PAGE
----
Well, I’m home from my weekly agility lesson with master trainer Debbie Berkley, who commented: “I see Rush is going through the juvenile ‘I can’t hear you!’ stage.” Fast forward a little further into our lesson: “I see he’s doing as good a job of training you as Dancer has done.”
Rush adores tunnels but was not interested in sitting to ask permission to do them; I made the excuse that perhaps his newly shaved butt was a bit sensitive, which made Debbie laugh. We spent the lesson working on his sit (which I thought he knew perfectly well, but apparently not) and on not barking in his crate while I worked with Dancer. By the end of the lesson, he was capable of sitting quietly and watching. Debbie has one crate with a curtain; she sat next to the curtain and just pulled it shut every time Rush started to bark. As soon as he was quiet for ten seconds, it was opened. He learned that lesson pretty quick.
The sit-for-permission was harder, but he did get there. I was so proud! He sat, I stepped two steps away, told him to take the tunnel, and he just flew through it.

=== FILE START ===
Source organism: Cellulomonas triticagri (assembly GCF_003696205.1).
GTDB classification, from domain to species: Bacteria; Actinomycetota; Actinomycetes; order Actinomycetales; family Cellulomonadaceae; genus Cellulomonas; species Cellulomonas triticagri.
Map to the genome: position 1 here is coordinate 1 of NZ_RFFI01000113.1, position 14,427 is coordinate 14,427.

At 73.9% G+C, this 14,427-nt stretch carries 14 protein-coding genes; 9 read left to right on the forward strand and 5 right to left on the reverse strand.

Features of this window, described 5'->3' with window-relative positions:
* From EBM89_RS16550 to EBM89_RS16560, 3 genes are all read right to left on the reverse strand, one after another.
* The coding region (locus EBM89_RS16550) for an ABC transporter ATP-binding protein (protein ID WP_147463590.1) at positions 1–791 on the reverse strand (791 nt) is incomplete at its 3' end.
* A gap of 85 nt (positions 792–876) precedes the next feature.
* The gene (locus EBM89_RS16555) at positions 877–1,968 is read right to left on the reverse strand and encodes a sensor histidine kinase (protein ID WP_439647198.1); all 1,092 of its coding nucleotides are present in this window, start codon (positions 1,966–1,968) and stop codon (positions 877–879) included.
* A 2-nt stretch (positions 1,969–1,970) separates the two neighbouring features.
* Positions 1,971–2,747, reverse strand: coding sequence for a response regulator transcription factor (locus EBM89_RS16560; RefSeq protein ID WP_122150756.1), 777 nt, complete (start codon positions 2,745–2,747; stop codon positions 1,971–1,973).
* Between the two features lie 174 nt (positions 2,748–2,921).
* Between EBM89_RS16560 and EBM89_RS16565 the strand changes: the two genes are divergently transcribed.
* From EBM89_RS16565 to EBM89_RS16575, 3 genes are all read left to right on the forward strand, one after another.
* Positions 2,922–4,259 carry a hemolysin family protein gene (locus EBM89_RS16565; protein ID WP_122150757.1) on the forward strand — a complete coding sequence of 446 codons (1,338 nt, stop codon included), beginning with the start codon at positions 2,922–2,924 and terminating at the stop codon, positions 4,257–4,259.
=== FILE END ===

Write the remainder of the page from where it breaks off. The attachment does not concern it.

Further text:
Once we were home, I gave all three dogs bones with their lunch. So to set the scene: three poodles peacefully chewing on their bones. And action: The doorbell rings, and two of the poodles drop their bones and rush to bark at the door. Rush can’t believe his opportunity, and gathers up the bones. When the older poodles return, Rush is peacefully chewing his bone and the other two bones have disappeared. Where? Rush is lying on them.
Rush had a huge growth spurt yesterday–woke up at least an inch taller. Yesterday Paige put her hands on Rush and said “he’s thin”. And I said “Monday he actually had some padding and now he’s an inch taller.” Her reply: “so that’s where it went.”
This morning I woke up and realized that Rush had a terrible case of the itchies. I tried medicated shampoo a few days ago and it really didn’t help. Since I decided last night that I really didn’t want to try to show Rush in AKC conformation (which requires the fancy cut), I decided this morning to shave him down. Well, I found out the cause of the itchies–mats in some tough-to-brush spots, like armpits. He’s already clearly much happier, and I haven’t even given him a second bath (which will happen this afternoon when it’s warmer).
I know you all want to see what Rush looks like now that he’s shaved down, so I made a short video of his current ball retrieve. You’ll notice immediately that I have done nothing about his topknot and it looks kind of shaggy, but I actually like that. I left his tail unshaved too.
Here’s the video: Rush retrieves.